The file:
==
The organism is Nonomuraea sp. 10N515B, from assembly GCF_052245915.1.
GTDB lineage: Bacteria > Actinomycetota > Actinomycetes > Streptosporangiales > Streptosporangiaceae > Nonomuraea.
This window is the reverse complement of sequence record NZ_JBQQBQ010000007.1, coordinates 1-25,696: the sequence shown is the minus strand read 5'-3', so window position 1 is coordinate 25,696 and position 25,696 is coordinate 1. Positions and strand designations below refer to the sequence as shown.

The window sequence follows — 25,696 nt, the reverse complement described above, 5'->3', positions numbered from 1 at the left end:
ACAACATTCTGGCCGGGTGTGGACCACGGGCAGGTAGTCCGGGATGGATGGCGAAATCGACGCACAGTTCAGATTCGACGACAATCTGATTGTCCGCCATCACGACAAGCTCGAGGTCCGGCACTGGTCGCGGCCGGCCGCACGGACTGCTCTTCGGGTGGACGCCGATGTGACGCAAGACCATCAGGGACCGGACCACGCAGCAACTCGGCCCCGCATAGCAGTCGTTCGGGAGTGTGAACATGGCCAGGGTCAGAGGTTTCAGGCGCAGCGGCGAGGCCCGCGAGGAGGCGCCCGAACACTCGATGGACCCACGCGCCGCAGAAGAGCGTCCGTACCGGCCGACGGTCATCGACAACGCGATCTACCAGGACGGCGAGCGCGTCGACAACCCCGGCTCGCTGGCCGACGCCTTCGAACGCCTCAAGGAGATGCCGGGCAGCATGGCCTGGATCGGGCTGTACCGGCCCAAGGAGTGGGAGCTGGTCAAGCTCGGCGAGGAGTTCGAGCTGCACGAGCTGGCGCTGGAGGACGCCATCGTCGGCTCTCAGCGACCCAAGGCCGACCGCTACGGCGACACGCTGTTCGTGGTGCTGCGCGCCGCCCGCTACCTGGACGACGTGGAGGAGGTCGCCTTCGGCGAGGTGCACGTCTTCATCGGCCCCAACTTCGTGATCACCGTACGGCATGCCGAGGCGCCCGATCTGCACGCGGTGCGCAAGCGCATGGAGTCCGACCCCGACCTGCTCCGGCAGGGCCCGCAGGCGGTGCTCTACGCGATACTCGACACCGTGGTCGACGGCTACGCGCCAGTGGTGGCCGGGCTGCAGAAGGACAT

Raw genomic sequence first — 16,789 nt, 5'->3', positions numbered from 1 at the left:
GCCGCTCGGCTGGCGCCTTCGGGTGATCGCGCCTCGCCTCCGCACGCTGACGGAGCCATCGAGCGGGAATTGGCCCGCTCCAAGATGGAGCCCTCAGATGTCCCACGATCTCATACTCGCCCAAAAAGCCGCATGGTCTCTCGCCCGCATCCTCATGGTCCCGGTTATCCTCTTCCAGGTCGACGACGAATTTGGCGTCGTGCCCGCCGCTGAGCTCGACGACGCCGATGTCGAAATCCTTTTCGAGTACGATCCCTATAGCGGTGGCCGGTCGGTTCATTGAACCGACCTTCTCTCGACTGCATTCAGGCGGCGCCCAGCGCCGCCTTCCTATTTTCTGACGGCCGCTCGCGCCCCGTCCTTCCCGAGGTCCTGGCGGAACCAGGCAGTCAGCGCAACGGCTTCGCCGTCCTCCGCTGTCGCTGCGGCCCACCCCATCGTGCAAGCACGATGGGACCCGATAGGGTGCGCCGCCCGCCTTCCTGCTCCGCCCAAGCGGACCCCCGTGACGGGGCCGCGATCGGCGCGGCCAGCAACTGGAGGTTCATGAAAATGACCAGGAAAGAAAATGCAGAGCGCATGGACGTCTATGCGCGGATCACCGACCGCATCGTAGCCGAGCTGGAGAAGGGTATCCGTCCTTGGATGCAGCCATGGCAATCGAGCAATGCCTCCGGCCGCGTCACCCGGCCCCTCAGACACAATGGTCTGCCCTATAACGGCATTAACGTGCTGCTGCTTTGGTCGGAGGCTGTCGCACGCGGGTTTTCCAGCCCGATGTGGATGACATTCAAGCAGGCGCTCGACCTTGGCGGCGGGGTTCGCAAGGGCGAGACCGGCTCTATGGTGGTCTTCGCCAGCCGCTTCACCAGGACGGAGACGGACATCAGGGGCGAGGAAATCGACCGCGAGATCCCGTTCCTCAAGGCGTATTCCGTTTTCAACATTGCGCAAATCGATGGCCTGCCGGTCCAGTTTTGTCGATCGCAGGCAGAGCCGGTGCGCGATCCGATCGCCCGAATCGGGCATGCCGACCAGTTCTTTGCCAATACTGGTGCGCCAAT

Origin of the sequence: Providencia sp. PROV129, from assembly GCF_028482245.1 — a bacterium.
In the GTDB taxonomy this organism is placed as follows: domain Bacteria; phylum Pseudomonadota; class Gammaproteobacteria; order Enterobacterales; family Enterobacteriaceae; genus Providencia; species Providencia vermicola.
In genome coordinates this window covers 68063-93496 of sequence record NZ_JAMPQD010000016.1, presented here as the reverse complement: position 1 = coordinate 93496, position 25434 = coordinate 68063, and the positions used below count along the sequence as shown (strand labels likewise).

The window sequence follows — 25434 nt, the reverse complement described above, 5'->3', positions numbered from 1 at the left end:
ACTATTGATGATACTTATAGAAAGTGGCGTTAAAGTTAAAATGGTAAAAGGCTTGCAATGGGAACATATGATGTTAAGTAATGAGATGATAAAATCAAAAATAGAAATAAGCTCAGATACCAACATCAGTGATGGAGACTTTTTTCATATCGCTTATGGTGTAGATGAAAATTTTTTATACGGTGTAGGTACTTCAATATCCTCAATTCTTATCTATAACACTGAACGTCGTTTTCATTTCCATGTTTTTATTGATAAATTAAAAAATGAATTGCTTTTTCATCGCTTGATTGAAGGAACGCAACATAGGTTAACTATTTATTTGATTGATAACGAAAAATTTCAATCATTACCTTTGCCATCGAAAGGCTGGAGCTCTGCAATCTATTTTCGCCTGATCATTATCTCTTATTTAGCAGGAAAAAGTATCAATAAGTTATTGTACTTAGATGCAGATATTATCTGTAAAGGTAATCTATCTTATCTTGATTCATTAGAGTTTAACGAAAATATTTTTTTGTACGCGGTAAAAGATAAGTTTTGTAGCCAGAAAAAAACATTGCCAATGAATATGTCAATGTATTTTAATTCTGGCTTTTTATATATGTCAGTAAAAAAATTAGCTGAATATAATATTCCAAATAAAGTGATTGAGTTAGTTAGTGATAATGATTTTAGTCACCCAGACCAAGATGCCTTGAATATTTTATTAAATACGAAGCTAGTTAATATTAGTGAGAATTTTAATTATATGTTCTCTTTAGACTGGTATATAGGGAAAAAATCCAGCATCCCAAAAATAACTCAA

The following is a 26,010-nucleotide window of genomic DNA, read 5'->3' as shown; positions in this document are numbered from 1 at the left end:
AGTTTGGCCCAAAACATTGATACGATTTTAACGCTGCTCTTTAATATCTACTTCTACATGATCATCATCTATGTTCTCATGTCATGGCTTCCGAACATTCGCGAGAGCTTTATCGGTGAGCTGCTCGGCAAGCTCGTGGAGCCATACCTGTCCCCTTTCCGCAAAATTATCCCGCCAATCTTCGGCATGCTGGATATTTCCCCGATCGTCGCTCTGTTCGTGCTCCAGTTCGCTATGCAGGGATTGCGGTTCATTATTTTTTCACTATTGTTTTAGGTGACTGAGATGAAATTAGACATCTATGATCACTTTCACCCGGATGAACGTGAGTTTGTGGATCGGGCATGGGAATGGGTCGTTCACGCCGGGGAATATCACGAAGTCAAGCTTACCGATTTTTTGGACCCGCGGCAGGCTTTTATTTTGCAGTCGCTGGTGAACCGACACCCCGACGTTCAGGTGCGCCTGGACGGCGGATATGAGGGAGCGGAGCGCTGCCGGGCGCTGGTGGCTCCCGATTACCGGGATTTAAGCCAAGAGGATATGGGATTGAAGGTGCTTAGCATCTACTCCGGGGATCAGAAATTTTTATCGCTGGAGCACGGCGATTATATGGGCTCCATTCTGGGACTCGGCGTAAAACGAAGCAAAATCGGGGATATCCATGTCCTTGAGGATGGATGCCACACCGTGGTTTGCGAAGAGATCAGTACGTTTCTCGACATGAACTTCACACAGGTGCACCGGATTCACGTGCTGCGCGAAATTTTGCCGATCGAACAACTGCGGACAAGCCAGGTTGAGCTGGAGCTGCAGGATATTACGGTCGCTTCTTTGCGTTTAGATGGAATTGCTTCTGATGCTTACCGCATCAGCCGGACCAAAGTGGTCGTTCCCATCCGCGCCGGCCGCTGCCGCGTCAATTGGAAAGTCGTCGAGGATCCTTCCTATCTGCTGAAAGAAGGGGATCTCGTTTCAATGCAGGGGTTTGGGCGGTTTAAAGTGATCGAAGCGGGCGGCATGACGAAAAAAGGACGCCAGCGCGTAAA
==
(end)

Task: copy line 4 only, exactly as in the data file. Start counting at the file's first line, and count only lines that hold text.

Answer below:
The window sequence follows — 25,696 nt, the reverse complement described above, 5'->3', positions numbered from 1 at the left end: